V.L.:  Ha!  This might not sound very glamorous, but we think the key is practice and trust.  We used to be unable to collaborate on creative projects because we were both too stubborn; we each could only see our own vision.  Through a few failed attempts to collaborate, we learned the importance of communication and faith in each other.  That’s how teams work, right?  Be they in business, sports, design… so that’s how we work, too.  It’s actually made our marriage stronger, happier and better.  I know that’s sappy, but it’s true.  Don’t get me wrong, we still argue and have rough patches.  A friend of ours says that without gravity, we’d have no muscles, so conflict is important as well.  

Raleigh Denim Labels

Photo by Nick Pironio

I.D.:  With all the work you do and hours you put into a workday, what are some of your favorite ways to relax and unwind?
S.L.:  What? Life beyond work?  Seriously, we go out to shows and spend time with friends and family – lots of dinners and dancing. Victor plays soccer and basketball to unwind and recharge.  I rock climb and have been going to yoga more often.  It’s also great to be able to travel.  That’s not always relaxing, but it’s always inspiring and it keeps everything in perspective.

I.D.:  Congratulations on opening your first private store, The Curatory (awesome name by the way).  It’s designed for the consumer to get an up-close look at the production of your pieces and features specialty items chosen for their “care for craft, superior design and mastery of process.”  What kind of experience did you want to create for people who visit The Curatory?
V.L. & S.L.:  Thanks! We want our shop to be a place where you can feel our brand… a place people can see and touch our pieces in a beautiful and elegant setting, but also to see and hear the grit and art of making those things. We chose to link the making-of and the finished piece visually, with an eye-level window running the length of the store.  From any point in the shop, you can look through to watch production.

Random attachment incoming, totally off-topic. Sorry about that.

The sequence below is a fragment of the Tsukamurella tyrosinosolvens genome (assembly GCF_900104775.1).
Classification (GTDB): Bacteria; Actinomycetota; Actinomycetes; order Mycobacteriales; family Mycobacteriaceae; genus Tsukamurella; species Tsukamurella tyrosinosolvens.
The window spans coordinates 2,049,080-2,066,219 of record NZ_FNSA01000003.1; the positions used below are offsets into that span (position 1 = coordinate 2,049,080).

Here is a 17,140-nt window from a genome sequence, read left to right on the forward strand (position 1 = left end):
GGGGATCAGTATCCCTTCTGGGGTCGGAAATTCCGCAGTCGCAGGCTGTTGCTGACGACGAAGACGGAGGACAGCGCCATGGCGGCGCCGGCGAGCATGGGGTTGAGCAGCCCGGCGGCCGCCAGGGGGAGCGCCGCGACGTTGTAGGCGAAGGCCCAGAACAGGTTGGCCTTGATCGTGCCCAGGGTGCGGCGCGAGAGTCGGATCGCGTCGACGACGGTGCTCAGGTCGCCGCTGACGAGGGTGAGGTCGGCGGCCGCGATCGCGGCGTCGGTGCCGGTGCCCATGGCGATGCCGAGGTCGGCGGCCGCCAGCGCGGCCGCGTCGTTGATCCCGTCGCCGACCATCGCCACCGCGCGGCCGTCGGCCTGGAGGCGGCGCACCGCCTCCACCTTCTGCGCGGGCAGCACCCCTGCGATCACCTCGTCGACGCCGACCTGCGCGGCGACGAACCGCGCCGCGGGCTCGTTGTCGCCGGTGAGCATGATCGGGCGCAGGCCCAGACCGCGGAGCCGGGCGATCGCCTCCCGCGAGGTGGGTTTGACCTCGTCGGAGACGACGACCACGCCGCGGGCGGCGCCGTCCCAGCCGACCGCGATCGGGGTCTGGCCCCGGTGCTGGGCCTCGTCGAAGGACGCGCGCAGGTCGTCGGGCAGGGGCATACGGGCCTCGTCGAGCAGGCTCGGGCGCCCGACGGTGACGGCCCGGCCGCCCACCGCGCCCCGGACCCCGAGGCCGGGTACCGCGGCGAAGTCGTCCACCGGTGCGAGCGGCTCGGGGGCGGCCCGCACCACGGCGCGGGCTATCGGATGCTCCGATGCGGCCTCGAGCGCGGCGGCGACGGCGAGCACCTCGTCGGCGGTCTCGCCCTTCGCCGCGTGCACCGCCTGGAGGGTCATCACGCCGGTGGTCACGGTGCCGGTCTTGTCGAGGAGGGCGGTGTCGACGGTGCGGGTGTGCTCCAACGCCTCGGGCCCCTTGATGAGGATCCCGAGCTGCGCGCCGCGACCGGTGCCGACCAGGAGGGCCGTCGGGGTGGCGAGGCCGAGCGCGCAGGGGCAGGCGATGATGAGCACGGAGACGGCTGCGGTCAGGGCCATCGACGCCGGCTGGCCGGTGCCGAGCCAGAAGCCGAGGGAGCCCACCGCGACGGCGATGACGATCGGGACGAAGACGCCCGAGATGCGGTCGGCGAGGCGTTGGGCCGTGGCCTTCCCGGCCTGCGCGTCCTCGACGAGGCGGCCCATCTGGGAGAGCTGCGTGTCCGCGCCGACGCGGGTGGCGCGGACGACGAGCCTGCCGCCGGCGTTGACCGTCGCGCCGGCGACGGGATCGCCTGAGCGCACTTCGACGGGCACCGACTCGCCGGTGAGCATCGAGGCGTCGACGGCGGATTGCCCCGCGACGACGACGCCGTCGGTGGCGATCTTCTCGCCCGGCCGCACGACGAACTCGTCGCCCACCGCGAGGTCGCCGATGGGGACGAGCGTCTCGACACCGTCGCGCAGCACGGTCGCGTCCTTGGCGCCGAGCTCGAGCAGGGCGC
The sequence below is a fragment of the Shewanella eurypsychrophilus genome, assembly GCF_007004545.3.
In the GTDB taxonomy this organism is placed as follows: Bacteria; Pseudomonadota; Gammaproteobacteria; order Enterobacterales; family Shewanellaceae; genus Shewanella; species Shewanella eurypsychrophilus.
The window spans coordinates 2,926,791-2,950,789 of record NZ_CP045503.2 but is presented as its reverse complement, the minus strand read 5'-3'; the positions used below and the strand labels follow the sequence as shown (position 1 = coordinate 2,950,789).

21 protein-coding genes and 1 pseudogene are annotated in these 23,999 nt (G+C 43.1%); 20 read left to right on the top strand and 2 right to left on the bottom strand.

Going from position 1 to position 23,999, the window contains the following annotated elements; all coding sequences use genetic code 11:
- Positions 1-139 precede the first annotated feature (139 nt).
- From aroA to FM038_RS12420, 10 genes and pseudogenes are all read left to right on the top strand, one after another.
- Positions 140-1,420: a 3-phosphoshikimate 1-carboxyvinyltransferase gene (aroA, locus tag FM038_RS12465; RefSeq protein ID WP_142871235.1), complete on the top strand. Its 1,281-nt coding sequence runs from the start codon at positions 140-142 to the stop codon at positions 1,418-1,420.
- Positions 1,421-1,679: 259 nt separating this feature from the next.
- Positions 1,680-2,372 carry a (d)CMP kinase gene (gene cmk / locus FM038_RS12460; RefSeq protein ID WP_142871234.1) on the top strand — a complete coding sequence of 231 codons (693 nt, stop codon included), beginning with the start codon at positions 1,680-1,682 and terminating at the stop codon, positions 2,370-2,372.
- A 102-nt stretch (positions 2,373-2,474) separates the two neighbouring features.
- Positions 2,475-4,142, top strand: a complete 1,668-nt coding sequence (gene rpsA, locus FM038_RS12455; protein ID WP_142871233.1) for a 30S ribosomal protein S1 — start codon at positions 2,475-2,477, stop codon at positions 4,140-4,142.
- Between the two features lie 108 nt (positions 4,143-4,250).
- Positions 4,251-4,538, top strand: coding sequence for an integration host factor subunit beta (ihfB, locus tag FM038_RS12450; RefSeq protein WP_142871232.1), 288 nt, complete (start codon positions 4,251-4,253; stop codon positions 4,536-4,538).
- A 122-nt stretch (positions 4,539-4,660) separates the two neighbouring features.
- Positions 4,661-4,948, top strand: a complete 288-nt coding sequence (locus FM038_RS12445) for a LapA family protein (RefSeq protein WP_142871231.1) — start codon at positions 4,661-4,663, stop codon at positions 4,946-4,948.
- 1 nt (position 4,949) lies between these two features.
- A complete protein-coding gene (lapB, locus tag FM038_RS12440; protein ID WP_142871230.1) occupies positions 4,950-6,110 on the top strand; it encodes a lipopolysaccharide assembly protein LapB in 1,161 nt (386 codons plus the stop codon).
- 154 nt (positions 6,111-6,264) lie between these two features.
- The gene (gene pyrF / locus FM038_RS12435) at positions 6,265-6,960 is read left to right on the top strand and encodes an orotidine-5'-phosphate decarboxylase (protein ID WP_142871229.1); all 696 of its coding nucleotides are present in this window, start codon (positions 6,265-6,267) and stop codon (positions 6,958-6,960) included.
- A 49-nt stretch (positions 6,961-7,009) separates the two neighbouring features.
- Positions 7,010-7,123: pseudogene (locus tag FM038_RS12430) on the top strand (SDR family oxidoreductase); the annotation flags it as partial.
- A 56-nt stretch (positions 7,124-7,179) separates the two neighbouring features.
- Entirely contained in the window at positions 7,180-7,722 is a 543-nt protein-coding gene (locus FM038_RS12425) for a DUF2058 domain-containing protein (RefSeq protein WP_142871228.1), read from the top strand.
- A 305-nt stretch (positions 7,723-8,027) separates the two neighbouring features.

Raleigh Denim Curatory

Photo by Nick Pironio

We also want The Curatory to be a cozy place to discover things.  We needed to transform the space to make it more intimate than an old warehouse, so we had a paper airplane making party.  We got bunch of friends together and (with some gin and tonics and cookies) folded and hung about 4,000 craft-paper airplanes to form a drop ceiling.  The texture turned out wonderfully and the planes evoke of bit of nostalgia when you first walk in. We’ve stocked the store with some great independent labels, solid classics and collaborations with local artisans.  So far, the response has been great.  It’s given us an opportunity to complete the picture, to work with more than jeans.

I.D.: Raleigh Denim is growing tremendously. You have just expanded to a full line of several ready-to-wear pieces. There is also word of an up coming accessories and leather luggage collection. What exactly can we expect from Raleigh Denim in the future?
V.L. & S.L.:  Speaking of more than jeans, we are very, very excited to be moving toward a full collection.  We’re starting out with, in addition to our core denim, a few styles of button ups shirts, lightweight canvas and twill jackets, and leather goods (wallets, belts, billfolds, bags) for Fall ’11.  We’ve got a few extra-special projects exclusively for Barneys in the works too – they are still top-secret right now so I can’t say too much, but they are going to be awesome!  We’re looking forward to introducing those pieces and to highlighting the people, the hands and the techniques behind the goods.  And then there’s women’s!  Our women’s jeans are ready, starting with one thin straight leg cut in two washes and a raw, selvage pair.  We’ll be adding more denim cuts soon and we anticipate having a women’s collection this time next year.  We cannot wait!

Sarah & Victor of Raleigh Denim

Photo by Nick Pironio

– Izabella De Souza, E-Commerce Copywriter

Happy New Year – Make it a Revolutionary Resolution!

Barneys New York Wishes You A Happy New Year! Check Out Today’s Revolutionary New Year’s Resolution:

Barneys New York New Year's Revolutionary Resolution 1Shop Christopher Kane Now!